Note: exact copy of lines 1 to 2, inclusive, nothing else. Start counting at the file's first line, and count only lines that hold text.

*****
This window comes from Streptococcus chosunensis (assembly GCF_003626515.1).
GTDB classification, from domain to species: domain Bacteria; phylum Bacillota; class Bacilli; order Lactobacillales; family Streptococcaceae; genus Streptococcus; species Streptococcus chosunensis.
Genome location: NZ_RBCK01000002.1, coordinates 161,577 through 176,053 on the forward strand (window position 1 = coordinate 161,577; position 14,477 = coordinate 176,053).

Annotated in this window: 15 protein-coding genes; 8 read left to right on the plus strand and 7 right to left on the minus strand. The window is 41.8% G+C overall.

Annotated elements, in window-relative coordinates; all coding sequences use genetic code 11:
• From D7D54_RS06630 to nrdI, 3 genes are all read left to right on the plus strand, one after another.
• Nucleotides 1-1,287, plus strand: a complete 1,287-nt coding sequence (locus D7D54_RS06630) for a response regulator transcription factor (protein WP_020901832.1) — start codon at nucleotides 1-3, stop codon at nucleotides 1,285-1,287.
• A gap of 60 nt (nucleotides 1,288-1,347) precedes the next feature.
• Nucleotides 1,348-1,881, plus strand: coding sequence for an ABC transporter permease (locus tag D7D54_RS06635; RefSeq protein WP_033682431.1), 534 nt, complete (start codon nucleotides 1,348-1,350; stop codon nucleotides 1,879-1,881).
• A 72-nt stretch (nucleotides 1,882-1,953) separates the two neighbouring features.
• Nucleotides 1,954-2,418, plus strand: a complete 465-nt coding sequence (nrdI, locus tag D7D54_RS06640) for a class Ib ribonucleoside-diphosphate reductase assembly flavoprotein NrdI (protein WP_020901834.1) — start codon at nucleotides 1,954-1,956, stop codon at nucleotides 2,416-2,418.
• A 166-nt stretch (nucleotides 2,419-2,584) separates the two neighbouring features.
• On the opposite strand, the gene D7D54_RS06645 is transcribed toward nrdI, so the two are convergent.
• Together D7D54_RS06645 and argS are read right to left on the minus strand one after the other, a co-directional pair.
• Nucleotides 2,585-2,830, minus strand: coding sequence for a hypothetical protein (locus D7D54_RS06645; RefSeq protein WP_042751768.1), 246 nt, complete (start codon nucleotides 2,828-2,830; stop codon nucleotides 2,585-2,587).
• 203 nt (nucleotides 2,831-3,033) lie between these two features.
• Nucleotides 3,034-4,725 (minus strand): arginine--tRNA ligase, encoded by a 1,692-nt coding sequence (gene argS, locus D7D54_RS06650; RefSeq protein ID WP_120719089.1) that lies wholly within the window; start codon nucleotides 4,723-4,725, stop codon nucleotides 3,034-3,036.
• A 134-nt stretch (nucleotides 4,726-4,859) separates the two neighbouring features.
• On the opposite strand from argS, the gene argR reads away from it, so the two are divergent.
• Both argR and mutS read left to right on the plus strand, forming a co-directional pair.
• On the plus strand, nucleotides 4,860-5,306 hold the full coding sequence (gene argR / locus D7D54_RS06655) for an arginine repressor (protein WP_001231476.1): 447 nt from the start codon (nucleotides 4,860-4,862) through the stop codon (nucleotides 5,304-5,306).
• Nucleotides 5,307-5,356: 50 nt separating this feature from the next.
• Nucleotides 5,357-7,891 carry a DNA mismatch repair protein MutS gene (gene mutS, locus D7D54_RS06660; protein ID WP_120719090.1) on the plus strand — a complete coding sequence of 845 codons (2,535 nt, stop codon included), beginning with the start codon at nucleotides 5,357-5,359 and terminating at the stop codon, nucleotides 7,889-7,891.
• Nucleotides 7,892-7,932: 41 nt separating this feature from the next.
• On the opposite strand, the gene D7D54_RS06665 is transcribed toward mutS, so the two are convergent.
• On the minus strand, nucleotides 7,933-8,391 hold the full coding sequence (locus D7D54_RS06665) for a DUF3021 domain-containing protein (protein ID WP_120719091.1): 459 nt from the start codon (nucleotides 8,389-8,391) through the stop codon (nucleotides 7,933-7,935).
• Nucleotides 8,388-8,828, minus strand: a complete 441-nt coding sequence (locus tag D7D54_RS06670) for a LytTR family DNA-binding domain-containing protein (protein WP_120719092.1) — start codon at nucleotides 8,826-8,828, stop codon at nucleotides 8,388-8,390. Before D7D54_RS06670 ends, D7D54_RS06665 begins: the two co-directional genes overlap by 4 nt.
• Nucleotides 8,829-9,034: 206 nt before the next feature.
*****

This window comes from Streptococcus chosunensis (assembly GCF_003626515.1).
GTDB classification, from domain to species: domain Bacteria; phylum Bacillota; class Bacilli; order Lactobacillales; family Streptococcaceae; genus Streptococcus; species Streptococcus chosunensis.